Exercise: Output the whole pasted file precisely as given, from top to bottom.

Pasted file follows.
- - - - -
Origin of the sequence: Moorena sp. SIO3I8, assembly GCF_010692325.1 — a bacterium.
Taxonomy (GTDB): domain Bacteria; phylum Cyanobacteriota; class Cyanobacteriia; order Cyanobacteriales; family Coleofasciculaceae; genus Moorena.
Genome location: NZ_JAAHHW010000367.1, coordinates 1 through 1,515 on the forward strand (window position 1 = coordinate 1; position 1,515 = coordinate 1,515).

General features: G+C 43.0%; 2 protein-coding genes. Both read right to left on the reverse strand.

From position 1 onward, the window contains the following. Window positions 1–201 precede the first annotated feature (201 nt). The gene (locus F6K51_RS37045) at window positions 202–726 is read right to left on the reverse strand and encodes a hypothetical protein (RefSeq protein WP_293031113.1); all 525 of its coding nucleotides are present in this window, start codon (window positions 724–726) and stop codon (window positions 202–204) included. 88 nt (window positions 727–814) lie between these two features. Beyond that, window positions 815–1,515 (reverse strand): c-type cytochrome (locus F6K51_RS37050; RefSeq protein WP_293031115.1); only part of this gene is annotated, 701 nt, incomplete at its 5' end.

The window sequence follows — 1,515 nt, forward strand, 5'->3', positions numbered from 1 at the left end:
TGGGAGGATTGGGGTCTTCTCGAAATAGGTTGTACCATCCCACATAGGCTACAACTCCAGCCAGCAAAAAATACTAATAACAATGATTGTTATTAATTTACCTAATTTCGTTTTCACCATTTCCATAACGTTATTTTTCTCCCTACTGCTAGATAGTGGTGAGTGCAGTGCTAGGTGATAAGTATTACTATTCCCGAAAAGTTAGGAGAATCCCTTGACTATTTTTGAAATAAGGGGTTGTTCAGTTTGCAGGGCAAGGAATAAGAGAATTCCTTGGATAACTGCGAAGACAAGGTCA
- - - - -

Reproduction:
Origin of the sequence: Moorena sp. SIO3I8, assembly GCF_010692325.1 — a bacterium.
Taxonomy (GTDB): domain Bacteria; phylum Cyanobacteriota; class Cyanobacteriia; order Cyanobacteriales; family Coleofasciculaceae; genus Moorena.
Genome location: NZ_JAAHHW010000367.1, coordinates 1 through 1,515 on the forward strand (window position 1 = coordinate 1; position 1,515 = coordinate 1,515).

General features: G+C 43.0%; 2 protein-coding genes. Both read right to left on the reverse strand.

From position 1 onward, the window contains the following. Window positions 1–201 precede the first annotated feature (201 nt). The gene (locus F6K51_RS37045) at window positions 202–726 is read right to left on the reverse strand and encodes a hypothetical protein (RefSeq protein WP_293031113.1); all 525 of its coding nucleotides are present in this window, start codon (window positions 724–726) and stop codon (window positions 202–204) included. 88 nt (window positions 727–814) lie between these two features. Beyond that, window positions 815–1,515 (reverse strand): c-type cytochrome (locus F6K51_RS37050; RefSeq protein WP_293031115.1); only part of this gene is annotated, 701 nt, incomplete at its 5' end.

The window sequence follows — 1,515 nt, forward strand, 5'->3', positions numbered from 1 at the left end:
TGGGAGGATTGGGGTCTTCTCGAAATAGGTTGTACCATCCCACATAGGCTACAACTCCAGCCAGCAAAAAATACTAATAACAATGATTGTTATTAATTTACCTAATTTCGTTTTCACCATTTCCATAACGTTATTTTTCTCCCTACTGCTAGATAGTGGTGAGTGCAGTGCTAGGTGATAAGTATTACTATTCCCGAAAAGTTAGGAGAATCCCTTGACTATTTTTGAAATAAGGGGTTGTTCAGTTTGCAGGGCAAGGAATAAGAGAATTCCTTGGATAACTGCGAAGACAAGGTCA